Laser PCBs

Electrical Design


This week I focused on manufacturing circuit boards using the Trotec Speedy 100 Flexx

This 2-in-1 laser cutter features both a CO2 laser and a fiber laser. The CO2 laser can cut the FR1 substrate, but cannot cut copper - the beam simply reflects, unabsorbed. The fiber laser can cut copper because it is a different wavelength, but has difficulty with the FR1 substrate.

Design Rules

Two traces between pads in the ISP header

The Trotec laser can achieve much smaller feature sizes than the Roland mill can. The native resolution is 1 mil (1 thousandth of an inch), but the smallest I could reliably create was 7 mil trace and space.

Trace and Space Testing

Very small traces (<3 mil) are completely destroyed. Traces up to 5 or 6 mil may look usable, but these often delaminated and/or were prone to breaking. Above 7 mil the traces were great, though without etching correction they end up slightly smaller than designed.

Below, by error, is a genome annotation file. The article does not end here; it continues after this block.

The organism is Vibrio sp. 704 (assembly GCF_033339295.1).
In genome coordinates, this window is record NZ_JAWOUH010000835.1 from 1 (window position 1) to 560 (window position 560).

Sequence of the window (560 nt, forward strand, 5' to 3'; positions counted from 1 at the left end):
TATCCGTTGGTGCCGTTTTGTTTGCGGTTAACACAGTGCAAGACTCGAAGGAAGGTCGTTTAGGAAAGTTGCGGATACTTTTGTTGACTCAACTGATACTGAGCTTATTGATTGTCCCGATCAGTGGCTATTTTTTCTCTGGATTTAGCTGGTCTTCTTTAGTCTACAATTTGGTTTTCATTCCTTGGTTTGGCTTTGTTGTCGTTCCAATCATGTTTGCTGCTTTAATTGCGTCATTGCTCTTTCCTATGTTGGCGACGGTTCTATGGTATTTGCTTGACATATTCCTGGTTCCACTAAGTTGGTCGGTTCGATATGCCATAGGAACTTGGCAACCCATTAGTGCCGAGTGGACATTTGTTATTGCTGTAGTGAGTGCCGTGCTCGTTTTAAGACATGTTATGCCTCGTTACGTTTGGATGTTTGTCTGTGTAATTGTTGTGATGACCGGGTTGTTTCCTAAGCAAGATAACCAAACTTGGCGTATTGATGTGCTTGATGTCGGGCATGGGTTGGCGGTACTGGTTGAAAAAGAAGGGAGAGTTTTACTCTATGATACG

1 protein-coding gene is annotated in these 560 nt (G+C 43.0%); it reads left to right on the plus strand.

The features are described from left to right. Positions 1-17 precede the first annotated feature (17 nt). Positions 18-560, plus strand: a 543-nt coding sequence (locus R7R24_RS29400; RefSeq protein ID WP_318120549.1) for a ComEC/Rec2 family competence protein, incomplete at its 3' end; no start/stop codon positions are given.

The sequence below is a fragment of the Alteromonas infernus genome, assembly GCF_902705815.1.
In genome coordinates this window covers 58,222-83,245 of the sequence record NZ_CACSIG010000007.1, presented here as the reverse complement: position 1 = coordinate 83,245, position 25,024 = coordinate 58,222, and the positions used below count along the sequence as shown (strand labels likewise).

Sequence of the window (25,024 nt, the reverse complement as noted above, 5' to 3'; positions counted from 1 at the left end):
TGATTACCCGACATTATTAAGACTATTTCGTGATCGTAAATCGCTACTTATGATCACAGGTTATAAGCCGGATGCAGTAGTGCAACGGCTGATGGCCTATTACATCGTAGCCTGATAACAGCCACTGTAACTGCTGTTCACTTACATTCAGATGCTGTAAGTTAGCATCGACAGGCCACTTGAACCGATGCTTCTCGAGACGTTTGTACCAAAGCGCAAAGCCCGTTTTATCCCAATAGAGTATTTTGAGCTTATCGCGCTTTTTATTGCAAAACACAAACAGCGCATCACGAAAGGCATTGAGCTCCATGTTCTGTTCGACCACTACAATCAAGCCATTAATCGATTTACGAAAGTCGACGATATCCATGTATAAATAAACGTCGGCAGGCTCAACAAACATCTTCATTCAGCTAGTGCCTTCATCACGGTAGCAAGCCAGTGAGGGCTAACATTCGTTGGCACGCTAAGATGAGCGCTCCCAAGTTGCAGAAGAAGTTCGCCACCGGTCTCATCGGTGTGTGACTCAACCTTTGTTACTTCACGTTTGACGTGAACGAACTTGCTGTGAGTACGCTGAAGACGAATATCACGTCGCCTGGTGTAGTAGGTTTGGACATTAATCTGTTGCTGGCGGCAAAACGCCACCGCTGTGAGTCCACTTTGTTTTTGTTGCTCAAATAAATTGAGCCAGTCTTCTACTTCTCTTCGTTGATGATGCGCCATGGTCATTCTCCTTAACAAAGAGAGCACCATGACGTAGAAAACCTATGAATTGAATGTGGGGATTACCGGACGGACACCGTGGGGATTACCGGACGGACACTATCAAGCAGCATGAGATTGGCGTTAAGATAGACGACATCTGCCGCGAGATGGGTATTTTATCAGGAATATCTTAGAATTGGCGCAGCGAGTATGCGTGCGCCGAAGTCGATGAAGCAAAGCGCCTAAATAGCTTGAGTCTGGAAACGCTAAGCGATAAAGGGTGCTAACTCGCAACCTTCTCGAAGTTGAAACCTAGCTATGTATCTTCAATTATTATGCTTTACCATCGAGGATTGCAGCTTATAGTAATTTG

Note: Diagonal Traces

The laser is rastering to cut the traces, so there is pixelation in the resulting product. This shows up readily in traces routed on a diagonal, as shown above.

Edge Routing

PCB outline and Via

The CO2 laser should be capable of routing the board outline or internal edges, but I was not successful in achieving a clean cut. This is most likely due to using double-sided FR1: Once the CO2 laser cuts through the substrate, it may reflect off the other layer of copper. This puts a lot of diffuse heat into the substrate, causing it to burn instead of cut. Insufficient CO2 passes look beautiful but don't cut (see above). Additional passes cause the ugliness below: